The Sci-Fi Novel is a science fiction blog by Andrea Elisabeth Kovarcsik. Her posts explore the 100 best sci-fi novels, as well as sci-fi theory, themes, philosophies, and more.

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Book 9: At the Mountains of Madness



"Every incident of that four-and-a-half-hour flight is burned into my recollection because of its crucial position in my life. It marked my loss, at the age of fifty-four, of all that peace and balance which the normal mind possesses through its accustomed conception of external nature and nature's laws."

Author: H. P. Lovecraft
Nationality: American
Published: 1936
Publisher: Astounding Stories Magazine

Howdy there blogosphere!

So I finally finished At the Mountains of Madness a few weeks ago, the ninth novel on my list, but I needed some time to, well, get over it before writing a review about it. You see, ATMOM was quite a tough read and I needed a break after reading it. By tough read I mean that it was so overly descriptive that at certain points I simply couldn't take it anymore. Think LOTR/Tolkien to the extreme. There was so much detailed, minute description in this novel that I almost didn't get through it. Anyways, let's get to the review. I'm going to be focusing more on the themes presented in ATMOM rather than the story itself, which I didn't really enjoy.

Plot and Narration

At the Mountains of Madness is about an expedition to the Arctic narrated by the main character, Dr. William Dyer of Miskatonic University. The story is told after the fact, and Dr. Dyer is publicizing what happened during his expedition in order to dissuade others from following in his footsteps. 

"I am forced into speech because men of science have refused to follow my advice without knowing why."

Dr. Dyer then proceeds to recount every single detail (seriously) about his expedition to Antarctica and the subsequent horrors he finds there. I can't really complete this post without talking about what he and his crew found there, so *spoiler alert* they find an ancient alien city and aliens. The story itself is actually quite interesting and exciting but is really rather hindered by Lovecraft's overzealous descriptions. I'm all for descriptive world-building, but the man took it too far. Sorry, Lovecraft.

Theme: Exploration of the Unknown

ATMOM centers on a big geological and geographical expedition to the Arctic. During the expedition, part of the crew flies off to another section of the continent and, of course, that's where the trouble begins. When Dyer and the rest of his crew join the others, they are met with inexplicable death and horror. The subsequent discovery of the ancient alien city renders one of his colleagues insane for the rest of his life, and Dyer too seems to be holding on to his sanity by the thinnest of threads.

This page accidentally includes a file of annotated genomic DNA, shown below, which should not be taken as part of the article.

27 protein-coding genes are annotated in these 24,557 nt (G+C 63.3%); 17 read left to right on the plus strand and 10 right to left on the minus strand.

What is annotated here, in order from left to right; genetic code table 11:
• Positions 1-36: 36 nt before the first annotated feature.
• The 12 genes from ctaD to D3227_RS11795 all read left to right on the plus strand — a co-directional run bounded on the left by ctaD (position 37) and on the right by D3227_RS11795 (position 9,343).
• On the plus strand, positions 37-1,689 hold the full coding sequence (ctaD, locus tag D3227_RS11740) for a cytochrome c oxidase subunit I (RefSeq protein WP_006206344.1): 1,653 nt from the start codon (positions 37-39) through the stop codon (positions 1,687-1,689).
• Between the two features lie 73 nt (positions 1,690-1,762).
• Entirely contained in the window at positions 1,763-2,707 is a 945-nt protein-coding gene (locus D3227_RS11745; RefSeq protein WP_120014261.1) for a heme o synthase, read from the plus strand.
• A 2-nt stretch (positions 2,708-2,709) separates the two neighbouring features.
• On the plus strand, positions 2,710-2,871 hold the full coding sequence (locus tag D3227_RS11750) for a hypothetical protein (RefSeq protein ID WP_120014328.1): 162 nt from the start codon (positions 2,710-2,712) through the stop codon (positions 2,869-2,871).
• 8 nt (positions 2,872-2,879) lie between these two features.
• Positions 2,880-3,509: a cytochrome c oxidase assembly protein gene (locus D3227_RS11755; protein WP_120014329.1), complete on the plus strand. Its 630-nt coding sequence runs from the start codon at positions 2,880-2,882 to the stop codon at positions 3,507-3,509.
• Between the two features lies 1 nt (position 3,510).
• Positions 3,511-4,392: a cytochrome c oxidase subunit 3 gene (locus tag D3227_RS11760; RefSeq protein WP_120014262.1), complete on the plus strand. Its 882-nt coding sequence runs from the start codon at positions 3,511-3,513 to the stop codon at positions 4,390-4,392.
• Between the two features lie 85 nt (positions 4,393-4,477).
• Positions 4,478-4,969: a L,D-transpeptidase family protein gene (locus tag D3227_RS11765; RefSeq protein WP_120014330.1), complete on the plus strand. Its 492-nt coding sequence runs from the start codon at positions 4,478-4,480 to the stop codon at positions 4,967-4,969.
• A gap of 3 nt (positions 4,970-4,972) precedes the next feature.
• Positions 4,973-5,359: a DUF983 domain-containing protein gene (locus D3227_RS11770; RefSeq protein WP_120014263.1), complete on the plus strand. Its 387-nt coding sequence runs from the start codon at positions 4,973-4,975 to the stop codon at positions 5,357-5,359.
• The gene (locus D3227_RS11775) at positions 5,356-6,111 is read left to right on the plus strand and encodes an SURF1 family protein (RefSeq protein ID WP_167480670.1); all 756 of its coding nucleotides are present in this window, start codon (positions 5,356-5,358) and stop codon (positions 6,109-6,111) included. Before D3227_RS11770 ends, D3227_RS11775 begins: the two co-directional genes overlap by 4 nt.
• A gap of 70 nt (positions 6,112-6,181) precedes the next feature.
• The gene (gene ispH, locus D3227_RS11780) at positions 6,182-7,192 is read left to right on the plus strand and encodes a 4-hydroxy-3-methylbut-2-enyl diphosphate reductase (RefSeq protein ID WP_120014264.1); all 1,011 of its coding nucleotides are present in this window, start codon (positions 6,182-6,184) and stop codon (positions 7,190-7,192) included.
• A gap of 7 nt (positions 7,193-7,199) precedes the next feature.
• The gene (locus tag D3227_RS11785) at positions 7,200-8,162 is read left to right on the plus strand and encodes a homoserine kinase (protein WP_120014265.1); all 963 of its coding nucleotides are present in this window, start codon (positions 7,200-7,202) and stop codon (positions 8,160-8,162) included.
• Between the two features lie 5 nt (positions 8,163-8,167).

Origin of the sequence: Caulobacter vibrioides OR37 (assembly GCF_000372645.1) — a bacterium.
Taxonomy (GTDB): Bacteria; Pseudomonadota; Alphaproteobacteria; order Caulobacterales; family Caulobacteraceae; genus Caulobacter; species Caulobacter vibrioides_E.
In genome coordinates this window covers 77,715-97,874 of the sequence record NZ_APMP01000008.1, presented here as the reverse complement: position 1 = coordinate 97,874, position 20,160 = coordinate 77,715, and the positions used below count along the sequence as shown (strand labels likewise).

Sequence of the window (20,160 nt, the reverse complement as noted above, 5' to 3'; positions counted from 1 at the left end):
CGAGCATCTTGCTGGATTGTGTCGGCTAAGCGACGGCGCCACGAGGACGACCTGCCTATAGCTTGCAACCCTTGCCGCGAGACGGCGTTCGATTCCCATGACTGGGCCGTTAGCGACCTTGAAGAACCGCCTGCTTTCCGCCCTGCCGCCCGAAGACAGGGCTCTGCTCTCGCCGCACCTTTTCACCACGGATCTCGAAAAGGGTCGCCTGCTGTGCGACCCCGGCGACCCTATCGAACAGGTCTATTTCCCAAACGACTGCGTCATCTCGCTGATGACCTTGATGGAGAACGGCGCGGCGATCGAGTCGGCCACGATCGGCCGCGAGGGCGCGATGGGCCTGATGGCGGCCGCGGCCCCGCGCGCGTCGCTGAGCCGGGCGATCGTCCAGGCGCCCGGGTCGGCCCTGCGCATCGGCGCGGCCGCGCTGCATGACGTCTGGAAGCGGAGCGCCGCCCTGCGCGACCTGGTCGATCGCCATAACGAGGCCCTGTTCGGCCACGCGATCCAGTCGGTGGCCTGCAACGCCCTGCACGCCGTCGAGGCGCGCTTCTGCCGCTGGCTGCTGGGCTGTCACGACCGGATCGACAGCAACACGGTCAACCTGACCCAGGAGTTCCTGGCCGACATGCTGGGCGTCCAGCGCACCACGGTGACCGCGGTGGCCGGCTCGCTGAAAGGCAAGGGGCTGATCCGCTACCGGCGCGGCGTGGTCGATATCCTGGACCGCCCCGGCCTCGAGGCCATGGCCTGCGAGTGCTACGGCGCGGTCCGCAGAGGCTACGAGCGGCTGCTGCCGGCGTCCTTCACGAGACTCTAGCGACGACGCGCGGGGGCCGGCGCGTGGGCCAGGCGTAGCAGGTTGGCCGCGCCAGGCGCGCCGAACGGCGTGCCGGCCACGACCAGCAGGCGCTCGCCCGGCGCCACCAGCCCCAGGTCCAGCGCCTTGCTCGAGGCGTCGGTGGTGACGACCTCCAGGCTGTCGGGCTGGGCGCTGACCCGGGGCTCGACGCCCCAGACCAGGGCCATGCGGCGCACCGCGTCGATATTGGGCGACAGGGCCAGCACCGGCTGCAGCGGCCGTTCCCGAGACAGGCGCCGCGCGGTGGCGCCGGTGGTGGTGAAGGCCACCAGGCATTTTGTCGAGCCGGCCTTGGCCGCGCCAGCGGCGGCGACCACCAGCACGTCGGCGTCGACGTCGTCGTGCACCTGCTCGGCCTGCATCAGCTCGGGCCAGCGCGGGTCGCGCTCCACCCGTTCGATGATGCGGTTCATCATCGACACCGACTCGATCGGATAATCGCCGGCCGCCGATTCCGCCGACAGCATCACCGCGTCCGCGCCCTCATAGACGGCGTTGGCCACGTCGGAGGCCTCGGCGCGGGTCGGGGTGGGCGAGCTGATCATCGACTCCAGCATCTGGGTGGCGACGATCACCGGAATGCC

ATMOM shows the risk taken in exploring unknown territories. There will always be risk in exploration. So the question we find ourselves facing is, is it worth it? 

Despite the terrifying alien encounter described in the story, I say exploration is almost always worth it. In fact, you can read about exciting real-life exploration in my post on Breakthrough Starshot. I think there are very few cases for which I would say that the risk is not worth it. Exploration is an integral part of the experience of our species. How many other animals explore the way we do? Not just for food or living purposes, but out of sheer curiosity. For the sake of knowledge itself. I'll admit, I feel a little bad saying this, seeing as how one of the main characters in the novel goes mad because of the horrors he experienced. The expedition certainly wasn't worth it for him! Is it okay to accept the risk of such casualties in pursuit of knowledge? I say yes, though I do feel kind of bad about it. 

Theme: Ancient Alien Civilizations

"We soon realized, from what the carvings revealed, that this monstrous city was many million years old."

If you've ever seen the show Ancient Aliens, you'll know there's a fair bit of physical evidence for the theory that aliens visited Earth a looong time ago. (The show got a bit out of hand with its theories, so I had to stop watching it.) It's an exciting theory and a great idea for a story, as shown by ATMOM. The idea that aliens may have visited our home millions of years ago spurs so many questions. Why did they come? Where did they come from? How did they get here? Why aren't they around anymore? 

I do believe that aliens are out there somewhere. I'm less sure about whether they are as advanced as we typically image aliens to be and about any interest they may have in Earth, if they even know about it. In ATMOM the alien Dyer and his colleague encounter is of the scary I'm-gonna-get-you type. But I like to think that this would not be the case in real life. The recent movie Arrival is more along the lines of what I'm hoping for in any first contact. 

Final Thoughts

So overall I have to say that ATMOM was not my favourite sci-fi novel. I doubt it'll even make my top ten list. The story was just spoiled by Lovecraft's over-the-top descriptions about absolutely everything. All the novels I've read so far have been of this type, which was very clearly the style of writing back in the day. But Lovecraft takes the cake on this one. Unfortunately it really hindered my enjoyment of the novel, to the point that I didn't enjoy it all. I did like the themes though, so I tried to focus more on them in this post. 

Up next is Out of the Silent Planet, the first novel of C.S. Lewis' Space Trilogy!


Andrea :)


Quotations: Lovecraft, H. P. At the Mountains of Madness. California: Rising Star Visionary Press, 2009. Kindle Edition. 


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